Stenhammar is one of Sweden’s most important composers. His work, which includes 3 symphonies, 2 piano concertos, chamber and piano music, 2 operas, cantatas, several choirs and around 60 songs, is unfortunately largely unknown outside of Sweden.
 
The video shows “Göteborgs Symfoniker” conducted by Herbert Blomstedt with Wilhelm Stenhammar’s 2nd Symphony, recorded on December 20, 2013 in the Gothenburg Concert Hall.
 

Stamp of the Month: January 2021

Ramón Vinay

The Chilean opera singer Ramón Mario Francisco Vinay Sepúlveda was born on August 31, 1911 in Chillán. He died on January 4, 1996 in Puebla, Mexico. January 2021 will mark the 25th anniversary of his death.
 
During his vocal training he sang mainly bass parts from 1930, but then made his debut in 1931 with the baritone part of Don Alfonso in Donizetti’s opera “La favorita”. From 1931 to 1944 he sang mainly at the Teatro de las Bellas Artes in Mexico City and on Mexican radio.

Chile 15.10.1997
After switching to tenor, he made his debut in 1943 as Don José in Bizet’s opera “Carmen” and in 1944 for the first time in the title role in Verdi’s “Otello”. In 1946 he made his debut at the Metropolitan Opera, in 1947 at La Scala, in 1950 at the Royal Opera House Covent Garden and in 1952 he appeared as Tristan for the first time at the Bayreuth Festival. After switching to the baritone again, Vinay sang numerous roles in Wagner operas as well as in Tosca, Otello, La Traviata, Aida, Carmen, Pagliacci and La Bohème.
Ramón Vinay is best known for four legendary interpretations: the title role in Verdi’s “Otello” under the direction of Arturo Toscanini (1947); Tristan in “Tristan und Isolde” under the direction of Herbert von Karajan (1951) as well as Siegmund in “Walküre” and the title role in “Parsifal” under the direction of Clemens Krauss (1953).
Ramón Vinay gave his farewell performance on September 22, 1969 at the Teatro Municipal in Santiago in Verdi’s Otello, where he took over the baritone role of Iago in the first two acts and was on stage in the third and fourth act in the tenor role of Otello.

The video shows Ramón Vinay with Pedro Vargas in the 1943 film “Fantasia Ranchera” under the musical direction of Manuel Esperón.

Stamp of the Month: December 2020

Ludwig van Beethoven

Ludwig van Beethoven was baptized on December 17th, 1770 in Bonn and died on March 26th, 1827 in Vienna. December 2020 will mark his 250th birthday.
 
Ludwig van Beethoven is one of the most important composers of all time and is still one of the most performed composers in the world today. In addition to the world-famous symphonies and piano works, the opera “Fidelio”, the “Missa Solemnis” and numerous chamber music works, Beethoven also created numerous small pieces of music. Out of this oeuvre one small piece that every piano student has probably played before, is standing out: the short, rondo-like piano piece in A minor (WoO 59) “Für Elise” composed in 1810.

Romania 28.7.2020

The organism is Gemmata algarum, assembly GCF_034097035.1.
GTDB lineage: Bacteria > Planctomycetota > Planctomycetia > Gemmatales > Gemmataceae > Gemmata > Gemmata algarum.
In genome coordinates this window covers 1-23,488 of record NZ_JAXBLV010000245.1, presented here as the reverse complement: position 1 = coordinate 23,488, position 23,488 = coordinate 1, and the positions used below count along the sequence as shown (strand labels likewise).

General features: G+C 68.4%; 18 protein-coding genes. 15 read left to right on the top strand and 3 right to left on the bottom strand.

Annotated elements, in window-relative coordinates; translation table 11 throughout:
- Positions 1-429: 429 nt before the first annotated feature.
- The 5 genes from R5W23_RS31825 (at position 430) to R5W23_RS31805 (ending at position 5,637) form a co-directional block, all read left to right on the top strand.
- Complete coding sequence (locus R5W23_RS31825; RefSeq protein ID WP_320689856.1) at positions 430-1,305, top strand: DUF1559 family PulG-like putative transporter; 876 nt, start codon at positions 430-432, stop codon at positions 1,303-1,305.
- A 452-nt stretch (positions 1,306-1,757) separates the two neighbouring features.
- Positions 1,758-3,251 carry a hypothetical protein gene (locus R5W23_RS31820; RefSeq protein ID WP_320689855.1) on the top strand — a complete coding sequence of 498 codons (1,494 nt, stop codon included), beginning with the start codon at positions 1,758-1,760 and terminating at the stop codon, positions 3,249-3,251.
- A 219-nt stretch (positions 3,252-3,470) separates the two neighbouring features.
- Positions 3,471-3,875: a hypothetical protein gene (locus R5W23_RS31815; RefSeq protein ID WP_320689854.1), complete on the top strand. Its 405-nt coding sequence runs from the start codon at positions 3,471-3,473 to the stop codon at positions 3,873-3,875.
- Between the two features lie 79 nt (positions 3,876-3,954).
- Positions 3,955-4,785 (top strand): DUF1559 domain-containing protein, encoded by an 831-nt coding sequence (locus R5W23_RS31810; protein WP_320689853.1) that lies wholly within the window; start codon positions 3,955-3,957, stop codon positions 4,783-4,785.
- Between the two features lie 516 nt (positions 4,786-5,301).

Netherlands Antilles 22.10.1997

The video from 2019 shows the Chinese pianist Lang Lang (* 1982) with his interpretation of “Für Elise”. Of the piece, Lang Lang says: “For me it is very romantic, and light, like a feather. It has to come from nowhere and it has to touch people. It can’t just be treated as background music. I’ve tried to play the piece as the masterpiece that it is, and I hope that children who begin learning ‘Für Elise’ will treat it the same way.”


Stamp of the Month: September 2020

John McCormack

The Irish tenor John McCormack was born on June 14, 1884 in Athlone, Ireland; he died on September 16, 1945 in Dublin. September 2020 will mark the 75th anniversary of his death.
 
John McCormack received his first musical training as a member of the Palestrina Choir of Dublin Cathedral. He studied in Milan and made his debut in Savona in 1906 in the opera “L’Amico Fritz” by Pietro Mascagni. In 1907 he received an engagement at the Royal Opera Covent Garden in London, where he triumphed

Ireland 9.5.2019
in 15 different roles until 1914. Guest appearances took him to the Manhattan Opera House in 1909 and to Chicago, Philadelphia and the Metropolitan Opera in New York in 1910, where he was also engaged in 1912–1914 and 1917–1918. In 1911 he went on a tour of Australia with the world-famous Australian soprano Nellie Melba. Due to the huge success at his concerts, he withdrew from the opera stage in 1923 and only sang in concerts in which he also performed Irish folk songs. In 1938 he gave his farewell concert at London’s Royal Albert Hall, but still appeared occasionally at charity concerts during World War II.
Alongside Enrico Caruso and Beniamino Gigli, John McCormack was considered the most important tenor of his time. Caruso held him in high esteem and saw him as his greatest rival. The great popularity made John McCormack one of the best-earning classical stars of his time. His recordings were real sales hits.
 
“O Danny Boy”, written by Frederic Weatherly in 1910, is sung to the old Irish folk tune “A Londonderry Air”. The song was part of the standard repertoire at the concerts of John McCormac.